Editor's note: The following article appears in the July 2015 issue of Dairy Herd Management
For today’s modern dairy cow, sub acute ruminal acidosis (SARA) is an occupational hazard — even for herds with a ration including dietary buffers. This nutritional issue can lower herd performance by an estimated $1.12/cow/day in terms of reduced milk production, decreased efficiency of milk production, premature culling and increased death loss.
When rumen pH drops below 5.8 for more than three hours at a time, the time spent below this threshold is known as SARA. A pH of less than 6.0 has negative effects on ruminal cellulolytic bacterial activity and fiber digestion.
In this environment, a cow isn’t prepared to make the best use of any ration — no matter how well formulated it may be. Cumulatively, the rumen environment can spend up to 11.8 hours over a three-day period exposed to SARA, which is almost half a day with impaired digestion.
Unfortunately, most dairy cattle don’t exhibit overt signs of SARA, so the problem is left unacknowledged to silently lower production and lead to increased involuntary culling rates. However, there are several signs that cattle exhibit:
1. Decreased dry matter intake
2. Reduced cud-chewing
3. Mild diarrhea or inconsistent fecal texture
4. Foamy feces containing gas bubbles
5. Reduction of milk yield
6. Reduction of milk component yield and component yield inversion
7. Undesirable cleanliness and hygiene scores
8. Increased incidence of gram-negative mastitis
10. Reduced conception rates
The most at-risk groups for SARA are fresh cows and high-yielding cows. It is particularly important to monitor these groups for signs of SARA, especially during the summer heat, which greatly increases the risk. Be aware that even cattle fed total mixed rations (TMRs) and in-feed dietary buffers like sodium bicarbonate are still at risk.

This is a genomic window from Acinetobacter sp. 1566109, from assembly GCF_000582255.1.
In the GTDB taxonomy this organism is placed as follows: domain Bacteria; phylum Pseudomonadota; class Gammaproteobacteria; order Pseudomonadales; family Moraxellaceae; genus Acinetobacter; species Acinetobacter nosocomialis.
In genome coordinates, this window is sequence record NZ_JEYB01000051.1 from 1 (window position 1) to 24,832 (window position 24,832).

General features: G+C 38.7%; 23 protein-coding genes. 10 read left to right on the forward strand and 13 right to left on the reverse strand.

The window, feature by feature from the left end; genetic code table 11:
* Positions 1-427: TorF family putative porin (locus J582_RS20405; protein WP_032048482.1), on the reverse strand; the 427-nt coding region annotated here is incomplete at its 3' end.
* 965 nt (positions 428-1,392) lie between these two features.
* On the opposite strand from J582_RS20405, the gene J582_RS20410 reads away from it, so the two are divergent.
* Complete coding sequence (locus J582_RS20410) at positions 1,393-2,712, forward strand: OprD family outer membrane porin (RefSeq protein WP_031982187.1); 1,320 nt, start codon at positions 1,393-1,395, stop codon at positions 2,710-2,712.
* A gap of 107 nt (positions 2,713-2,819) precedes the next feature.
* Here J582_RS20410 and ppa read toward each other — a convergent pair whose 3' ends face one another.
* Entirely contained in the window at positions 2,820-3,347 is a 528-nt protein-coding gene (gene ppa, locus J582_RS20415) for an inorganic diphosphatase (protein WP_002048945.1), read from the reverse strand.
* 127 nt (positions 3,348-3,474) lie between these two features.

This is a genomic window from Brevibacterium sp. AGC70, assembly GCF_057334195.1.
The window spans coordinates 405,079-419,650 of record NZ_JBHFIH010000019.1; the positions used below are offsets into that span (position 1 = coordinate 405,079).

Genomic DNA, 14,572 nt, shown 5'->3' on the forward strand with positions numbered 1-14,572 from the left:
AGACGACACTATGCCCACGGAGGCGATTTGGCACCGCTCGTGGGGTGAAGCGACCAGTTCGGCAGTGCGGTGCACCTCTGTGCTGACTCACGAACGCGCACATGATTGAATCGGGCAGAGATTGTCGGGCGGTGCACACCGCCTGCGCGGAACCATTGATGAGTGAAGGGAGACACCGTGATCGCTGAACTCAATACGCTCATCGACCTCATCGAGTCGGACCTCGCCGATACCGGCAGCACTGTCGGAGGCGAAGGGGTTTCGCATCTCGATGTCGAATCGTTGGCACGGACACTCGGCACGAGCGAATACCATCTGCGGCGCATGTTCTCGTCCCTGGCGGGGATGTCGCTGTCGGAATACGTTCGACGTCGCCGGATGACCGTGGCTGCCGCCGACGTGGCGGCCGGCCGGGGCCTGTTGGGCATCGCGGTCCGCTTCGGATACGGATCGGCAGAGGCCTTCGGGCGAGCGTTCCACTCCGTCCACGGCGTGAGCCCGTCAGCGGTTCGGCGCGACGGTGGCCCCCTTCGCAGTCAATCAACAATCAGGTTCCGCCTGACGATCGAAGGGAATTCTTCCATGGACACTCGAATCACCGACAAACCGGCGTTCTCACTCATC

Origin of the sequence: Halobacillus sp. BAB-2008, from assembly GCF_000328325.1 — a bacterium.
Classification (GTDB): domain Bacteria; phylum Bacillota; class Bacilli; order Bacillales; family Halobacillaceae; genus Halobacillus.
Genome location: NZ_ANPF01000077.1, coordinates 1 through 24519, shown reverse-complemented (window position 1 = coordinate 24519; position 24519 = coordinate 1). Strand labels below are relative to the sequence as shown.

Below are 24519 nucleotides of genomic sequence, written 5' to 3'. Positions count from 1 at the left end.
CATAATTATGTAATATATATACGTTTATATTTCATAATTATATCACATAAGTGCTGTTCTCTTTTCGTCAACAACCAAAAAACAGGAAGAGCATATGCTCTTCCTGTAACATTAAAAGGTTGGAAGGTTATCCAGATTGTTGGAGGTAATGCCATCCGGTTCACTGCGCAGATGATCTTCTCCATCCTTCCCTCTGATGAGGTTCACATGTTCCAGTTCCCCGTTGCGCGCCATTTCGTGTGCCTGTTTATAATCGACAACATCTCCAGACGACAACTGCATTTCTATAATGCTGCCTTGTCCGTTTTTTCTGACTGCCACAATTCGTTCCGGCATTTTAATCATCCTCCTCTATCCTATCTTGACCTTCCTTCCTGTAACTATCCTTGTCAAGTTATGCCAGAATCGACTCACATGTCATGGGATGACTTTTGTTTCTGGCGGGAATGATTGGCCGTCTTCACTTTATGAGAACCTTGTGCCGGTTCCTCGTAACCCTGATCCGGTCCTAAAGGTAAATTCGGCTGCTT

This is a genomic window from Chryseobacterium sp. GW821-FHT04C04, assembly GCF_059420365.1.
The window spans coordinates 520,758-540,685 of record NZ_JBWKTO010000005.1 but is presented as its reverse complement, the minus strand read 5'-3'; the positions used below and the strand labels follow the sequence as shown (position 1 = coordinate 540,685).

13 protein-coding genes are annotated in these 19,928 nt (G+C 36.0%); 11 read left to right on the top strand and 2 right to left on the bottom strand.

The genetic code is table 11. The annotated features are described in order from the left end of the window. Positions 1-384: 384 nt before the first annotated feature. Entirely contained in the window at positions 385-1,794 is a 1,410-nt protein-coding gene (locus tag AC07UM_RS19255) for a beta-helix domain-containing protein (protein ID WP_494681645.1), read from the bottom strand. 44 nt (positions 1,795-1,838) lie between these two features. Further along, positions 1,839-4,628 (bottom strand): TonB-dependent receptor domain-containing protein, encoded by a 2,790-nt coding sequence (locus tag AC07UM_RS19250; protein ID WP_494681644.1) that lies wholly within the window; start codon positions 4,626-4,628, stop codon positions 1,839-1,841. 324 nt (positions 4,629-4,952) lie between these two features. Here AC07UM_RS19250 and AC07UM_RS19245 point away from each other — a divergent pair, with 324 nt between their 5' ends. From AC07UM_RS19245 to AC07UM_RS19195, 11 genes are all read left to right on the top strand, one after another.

Feeding high-forage rations will not necessarily avoid SARA. The majority of forage in TMRs is corn silage, which contains about 0.4 lbs. of kernel processed high-moisture shell corn (kp HMSC) per pound of silage — making SARA a real danger even with higher-forage rations.
What’s the solution? Good feed management practices can positively influence feed bunk behavior, improve feed access and help reduce the time a herd is exposed to SARA.
For example, a TMR that is too dry may allow cows to preferentially sort for grain components and skip forage particles. In addition, feeding unstable or moldy feeds can threaten rumen function and performance.
Optimizing rumen function by adding probiotic feed additives can improve rumen function and increase fiber digestion. In fact, research has shown that cows fed an active dry yeast (ADY) specifically selected to maximize rumen function spend significantly more time above the SARA threshold and even produce 2.1 lbs. more per day of 3.5% fat corrected milk (FCM) per cow per day.
Recognizing the signs of SARA can help the modern dairy cow stay ahead of SARA and maximize production across the herd.
Research citations are available upon request.
Anthony Hall, MSc MSB, PAS, is a member of the ruminant technical services team at Lallemand Animal Nutrition. Phone (315) 727-4820; email email@example.com or go to www.lallemandanimalnutrition.com.